… and nobody showed up?
Not quite nobody, but there were enough bishops playing hooky from the USCCB meeting in Orlando that a vote on the Proper of Seasons, the part of the Roman Missal that includes prayers for the opening rite, gifts, and post-Communion, didn’t get the required two-thirds approval.
I’m not going to rehash the arguments here or even comment on them. Go to NCR or the Loggia or NLM or wherever. If the bishops asked me, I’d suggest they junk the whole ICEL translation. Apparently, enough of them have had enough of ICEL. There was a vote to bypass the once-controversial and now GLB committee if the chunk of Missal doesn’t get enough yeas.
I’m not sure what to make of that. This new ICEL has been less receptive to episcopal input, supposedly because of new curial guidelines that must be toed. Who knows how much of this is prelatial pride, how much is political machination, and how much is some bishops having enough and deciding to hit the Florida links instead.
I’m more interested in the working paper for the synod on the Word of God. Here’s a section entitled, “The Word of God and the Eucharist.” There’s concern the Word-Sacrament connection could be clearer. I’d like to point out this whole USCCB discussion on Latin loyalty is woefully misplaced. The bishops are missing the boat, because the real issue is making a pastoral connection for the benefit of an increased openness and responsivity to the Word.
Here’s the section I’d like to bring to the debate:
Oftentimes, the Liturgy of the Word is not sufficiently prepared or is not properly linked to the Liturgy of the Eucharist. An intimate bond exists between the Word and the Eucharist as seen in scriptural testimony (cf. Jn 6), confirmed by the Fathers of the Church and reasserted by the Second Vatican Council (cf. SC 48, 51, 56; DV 21, 26; AG 6, 15; PO 18; PC 6). In this regard, the Church’s great Tradition has many significant expressions which can serve as examples: “Corpus Christi intelligitur etiam Scriptura Dei” (“The Divine Scriptures are also considered the Body of Christ”), and “Ego Corpus Iesu Evangelium puto” (“I consider the Gospel to be the Body of Christ”).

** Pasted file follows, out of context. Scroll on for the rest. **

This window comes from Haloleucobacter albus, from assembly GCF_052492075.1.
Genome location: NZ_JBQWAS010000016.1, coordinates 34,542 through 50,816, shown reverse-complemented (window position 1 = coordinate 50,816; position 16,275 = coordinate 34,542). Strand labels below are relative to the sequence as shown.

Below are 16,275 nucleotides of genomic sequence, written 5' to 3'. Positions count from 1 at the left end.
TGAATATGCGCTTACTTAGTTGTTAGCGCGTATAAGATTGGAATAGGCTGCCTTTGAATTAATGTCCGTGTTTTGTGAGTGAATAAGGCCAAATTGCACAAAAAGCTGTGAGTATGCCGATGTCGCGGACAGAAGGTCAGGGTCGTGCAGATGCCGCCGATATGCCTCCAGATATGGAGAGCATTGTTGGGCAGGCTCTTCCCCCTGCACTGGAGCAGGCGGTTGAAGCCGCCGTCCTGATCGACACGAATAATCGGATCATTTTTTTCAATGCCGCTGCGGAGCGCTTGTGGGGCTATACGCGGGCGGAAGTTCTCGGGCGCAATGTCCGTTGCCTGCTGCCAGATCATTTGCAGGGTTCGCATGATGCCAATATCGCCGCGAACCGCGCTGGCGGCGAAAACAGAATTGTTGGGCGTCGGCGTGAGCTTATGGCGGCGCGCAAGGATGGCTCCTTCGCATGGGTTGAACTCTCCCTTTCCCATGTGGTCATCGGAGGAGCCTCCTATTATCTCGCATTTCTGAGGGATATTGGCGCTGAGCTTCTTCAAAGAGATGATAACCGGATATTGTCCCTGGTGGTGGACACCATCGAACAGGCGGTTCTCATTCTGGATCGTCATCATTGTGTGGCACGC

If this is true, then why are Roman Rite Catholics stuck with a one-year set of prayers when we have a three-year Lectionary? I suppose in the present climate it would be too much to ask to salvage what we can from the Latin prayers and have new, poetic prayers composed in the vernacular that harmonize with the Scripture readings at Mass rather than some musty Latin original that hardly anybody hears or cares about.
We had that in the preparation of Roman Missal II, which all the English-speaking bishops approved and the curia vetoed.
And we’re still stuck with 1975 Sacramentaries. Brilliant.
Some people prefer to oversimplify the argument and present it as a clash between Bishop Donald “Dumb It Down” Trautman versus Father Bruce “Exalted Language” Harbert. The real issue is that both the English first edition translations from the early 70’s and the Latin edition of the Roman Missal are inadequate. We’ve been waiting almost forty years for a good Roman Missal now. I don’t see the point in rushing to get anything done now.
If this is true, then why are Roman Rite Catholics stuck with a one-year set of prayers when we have a three-year Lectionary?
I would guess it’s a side effect of suddenly going from a one-year cycle of readings to a one/two/three-year cycle of readings (depending on the day). The connection between the prayers and the Scriptures was not considered closely enough. And older prayers from previous Sacramentaries were imported.
I suppose in the present climate it would be too much to ask to salvage what we can from the Latin prayers and have new, poetic prayers composed in the vernacular that harmonize with the Scripture readings at Mass rather than some musty Latin original that hardly anybody hears or cares about.